If you or someone in your family is getting a new device this holiday season, consider taking time during the setup process to add in additional security measures and parental controls where available. Setting up accounts and services correctly now will help you avoid headaches in the future (when a password was not saved and forgotten, when 2fa was not setup and an account was compromised, etc.)
Below are some links and anecdotes to help you get started on your device setup. If a device or game is not included below, that doesn’t mean there are no control options. Simply search for “game + parental controls” or “device + parental controls” to find the parental controls guide for your desired platform.
Kid Games and Devices:
Roblox: Parental controls help you control how much your child can spend in a month, who they can friend and communicate with, and what features they can access.
Fortnite: Parental controls within the game allow you to set a PIN for friend requests and spending, and control access to content and features.
Switch: Parents can install the Nintendo Switch Parental Controls on their phone, and get real-time data on who is playing on the switch, and what games are being played. You can also set time limits per child.
PlayStation: The Family Management Center is available as an app on your phone or via the web. You can control access to apps/features and set time restrictions.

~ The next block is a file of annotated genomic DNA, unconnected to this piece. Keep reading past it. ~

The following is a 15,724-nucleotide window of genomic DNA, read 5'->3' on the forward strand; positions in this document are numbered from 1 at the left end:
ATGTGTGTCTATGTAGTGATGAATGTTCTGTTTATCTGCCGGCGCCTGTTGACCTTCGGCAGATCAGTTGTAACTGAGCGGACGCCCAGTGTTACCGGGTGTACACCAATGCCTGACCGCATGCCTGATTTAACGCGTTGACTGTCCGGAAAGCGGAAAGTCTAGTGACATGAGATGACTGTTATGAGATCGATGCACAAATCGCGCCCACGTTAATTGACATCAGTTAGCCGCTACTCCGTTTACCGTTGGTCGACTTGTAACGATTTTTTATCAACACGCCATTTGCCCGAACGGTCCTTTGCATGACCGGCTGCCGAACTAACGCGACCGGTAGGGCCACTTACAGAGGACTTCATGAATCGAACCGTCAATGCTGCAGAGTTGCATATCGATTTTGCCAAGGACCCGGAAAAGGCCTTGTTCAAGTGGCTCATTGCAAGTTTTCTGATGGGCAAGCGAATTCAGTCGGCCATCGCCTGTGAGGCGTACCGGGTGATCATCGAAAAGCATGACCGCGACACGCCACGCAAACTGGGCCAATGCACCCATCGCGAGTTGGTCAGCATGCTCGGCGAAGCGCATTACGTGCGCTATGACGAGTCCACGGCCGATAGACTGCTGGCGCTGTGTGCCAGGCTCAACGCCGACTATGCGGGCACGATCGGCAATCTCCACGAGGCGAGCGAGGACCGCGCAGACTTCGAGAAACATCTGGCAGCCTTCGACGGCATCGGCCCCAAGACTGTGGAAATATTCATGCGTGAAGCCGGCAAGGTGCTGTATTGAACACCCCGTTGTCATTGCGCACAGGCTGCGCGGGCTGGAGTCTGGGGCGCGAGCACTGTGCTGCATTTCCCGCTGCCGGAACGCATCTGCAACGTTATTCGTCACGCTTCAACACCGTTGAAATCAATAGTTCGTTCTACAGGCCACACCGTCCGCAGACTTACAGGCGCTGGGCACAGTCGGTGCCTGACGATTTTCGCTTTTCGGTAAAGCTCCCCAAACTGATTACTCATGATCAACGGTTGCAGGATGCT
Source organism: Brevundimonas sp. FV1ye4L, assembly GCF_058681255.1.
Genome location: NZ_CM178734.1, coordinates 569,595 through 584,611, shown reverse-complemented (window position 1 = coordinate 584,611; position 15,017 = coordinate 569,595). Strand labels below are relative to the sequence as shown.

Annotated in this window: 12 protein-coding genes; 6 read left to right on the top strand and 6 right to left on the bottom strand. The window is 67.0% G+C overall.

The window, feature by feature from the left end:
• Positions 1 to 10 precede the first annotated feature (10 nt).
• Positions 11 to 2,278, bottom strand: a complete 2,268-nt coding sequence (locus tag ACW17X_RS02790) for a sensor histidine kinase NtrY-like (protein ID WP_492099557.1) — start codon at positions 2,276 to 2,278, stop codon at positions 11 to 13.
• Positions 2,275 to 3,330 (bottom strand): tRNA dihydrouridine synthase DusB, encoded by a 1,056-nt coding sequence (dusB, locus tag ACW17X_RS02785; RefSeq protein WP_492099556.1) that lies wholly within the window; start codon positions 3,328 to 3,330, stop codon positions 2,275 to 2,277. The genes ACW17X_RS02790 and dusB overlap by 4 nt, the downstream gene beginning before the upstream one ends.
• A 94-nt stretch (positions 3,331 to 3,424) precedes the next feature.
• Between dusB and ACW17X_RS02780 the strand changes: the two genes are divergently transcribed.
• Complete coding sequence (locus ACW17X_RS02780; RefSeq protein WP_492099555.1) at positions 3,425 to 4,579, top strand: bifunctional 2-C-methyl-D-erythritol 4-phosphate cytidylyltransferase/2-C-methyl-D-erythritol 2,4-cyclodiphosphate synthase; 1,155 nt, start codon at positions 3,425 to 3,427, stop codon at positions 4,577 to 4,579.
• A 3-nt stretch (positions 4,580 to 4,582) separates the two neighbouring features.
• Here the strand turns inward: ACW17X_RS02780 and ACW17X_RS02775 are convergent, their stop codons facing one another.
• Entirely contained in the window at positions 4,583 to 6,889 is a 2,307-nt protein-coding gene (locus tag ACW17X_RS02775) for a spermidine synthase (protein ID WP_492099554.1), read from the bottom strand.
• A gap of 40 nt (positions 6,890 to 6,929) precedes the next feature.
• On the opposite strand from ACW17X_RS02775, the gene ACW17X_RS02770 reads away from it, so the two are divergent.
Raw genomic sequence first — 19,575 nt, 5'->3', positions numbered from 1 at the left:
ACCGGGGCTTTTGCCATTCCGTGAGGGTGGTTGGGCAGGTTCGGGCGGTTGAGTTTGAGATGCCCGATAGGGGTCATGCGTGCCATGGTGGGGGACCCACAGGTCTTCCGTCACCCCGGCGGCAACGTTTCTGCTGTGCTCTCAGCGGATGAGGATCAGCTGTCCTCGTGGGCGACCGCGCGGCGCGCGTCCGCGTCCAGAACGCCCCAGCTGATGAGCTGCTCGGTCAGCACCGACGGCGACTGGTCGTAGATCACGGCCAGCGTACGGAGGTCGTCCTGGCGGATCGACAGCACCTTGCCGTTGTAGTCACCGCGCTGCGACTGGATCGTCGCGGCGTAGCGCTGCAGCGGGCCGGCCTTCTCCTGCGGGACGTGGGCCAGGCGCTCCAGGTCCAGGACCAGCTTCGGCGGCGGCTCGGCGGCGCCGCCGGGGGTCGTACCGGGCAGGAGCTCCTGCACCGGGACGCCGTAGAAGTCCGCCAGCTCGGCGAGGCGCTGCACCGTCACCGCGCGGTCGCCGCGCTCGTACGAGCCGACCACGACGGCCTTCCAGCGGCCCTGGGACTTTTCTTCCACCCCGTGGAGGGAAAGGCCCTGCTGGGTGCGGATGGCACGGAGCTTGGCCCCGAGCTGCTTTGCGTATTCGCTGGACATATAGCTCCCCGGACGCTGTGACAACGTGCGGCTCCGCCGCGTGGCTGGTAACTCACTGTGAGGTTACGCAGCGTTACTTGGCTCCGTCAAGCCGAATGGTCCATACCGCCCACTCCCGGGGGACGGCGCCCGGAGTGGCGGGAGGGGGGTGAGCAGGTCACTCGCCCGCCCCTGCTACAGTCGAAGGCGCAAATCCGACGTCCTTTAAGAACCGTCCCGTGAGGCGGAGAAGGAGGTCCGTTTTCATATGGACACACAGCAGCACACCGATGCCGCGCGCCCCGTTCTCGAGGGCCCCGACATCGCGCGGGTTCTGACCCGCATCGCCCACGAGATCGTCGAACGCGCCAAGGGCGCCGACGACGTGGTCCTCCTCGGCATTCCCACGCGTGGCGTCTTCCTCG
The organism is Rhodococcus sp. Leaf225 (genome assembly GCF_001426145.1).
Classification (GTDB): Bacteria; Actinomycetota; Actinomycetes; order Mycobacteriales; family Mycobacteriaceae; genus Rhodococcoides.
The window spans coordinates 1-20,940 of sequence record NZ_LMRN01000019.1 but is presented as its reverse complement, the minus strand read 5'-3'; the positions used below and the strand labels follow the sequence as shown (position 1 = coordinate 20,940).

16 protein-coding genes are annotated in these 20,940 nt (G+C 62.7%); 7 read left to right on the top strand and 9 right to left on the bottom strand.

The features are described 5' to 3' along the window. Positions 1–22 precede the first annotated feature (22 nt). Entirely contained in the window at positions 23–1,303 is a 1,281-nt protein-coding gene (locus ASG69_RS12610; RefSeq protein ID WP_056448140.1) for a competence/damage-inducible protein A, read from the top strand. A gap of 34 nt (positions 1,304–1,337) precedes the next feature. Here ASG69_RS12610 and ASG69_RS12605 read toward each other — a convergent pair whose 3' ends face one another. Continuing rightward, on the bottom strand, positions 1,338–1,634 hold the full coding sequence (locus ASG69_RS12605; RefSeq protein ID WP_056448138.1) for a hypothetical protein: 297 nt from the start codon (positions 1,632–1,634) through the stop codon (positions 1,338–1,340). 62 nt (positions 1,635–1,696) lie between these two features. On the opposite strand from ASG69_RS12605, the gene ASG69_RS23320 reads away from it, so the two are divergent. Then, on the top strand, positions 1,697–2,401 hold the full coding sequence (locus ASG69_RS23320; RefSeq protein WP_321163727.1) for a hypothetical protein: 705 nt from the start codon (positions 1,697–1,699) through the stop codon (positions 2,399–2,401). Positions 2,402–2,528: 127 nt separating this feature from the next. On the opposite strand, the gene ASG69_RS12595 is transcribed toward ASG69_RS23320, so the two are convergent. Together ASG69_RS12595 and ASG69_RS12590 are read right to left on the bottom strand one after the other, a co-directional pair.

XBox: Use Family Settings to control access to apps and features and set screen time restrictions.
iPad: Apple offers Screentime to families, to help limit the amount of time children can spend on specific apps and websites. I recommend taking the time to setup Family Sharing and Apple IDs properly – this is how you will connect to Screentime and other shared Apple services.
Kindle and Echo: Amazon’s parental controls allow you to set time limits and app limits through their Amazon Kids dashboard.
Android: The Google Play store provides a Parental Control feature
Whenever you are setting up new gaming accounts, new email accounts to create the gaming accounts, etc., please setup multi-factor authentication (MFA). You might think that an online game for kids will never get hacked, but they do, and it is a tragic and heartbreaking event for kids that spent a lot of time and effort crafting their online world.
If your child does not have a cell phone number to use for MFA, you can often use an app like Google Authenticator so they can receive codes over a wifi network.
As you get started on your new game or device, you might encounter additional questions:
- Are in-app purchases required or quite common? How will you handle these? (Can you use a credit card? do you have to purchase a gift card? Will you give your child a spending limit?)
- Did your purchase come with the required accessories, like controllers and charging cables?
- Does your device have enough storage, and will that impact what type of games you purchase? (Can you purchase games for download, or do you need to purchase physical game cards/discs?)
- Where in your house will the device live?
- Does your device travel well? Does it need a carrying case?
- Do you have enough internet to support the devices on your home network?
- Does your home router have some content filtering/firewall capabilities that you are interested in using, or that might interfere with online gaming/streaming?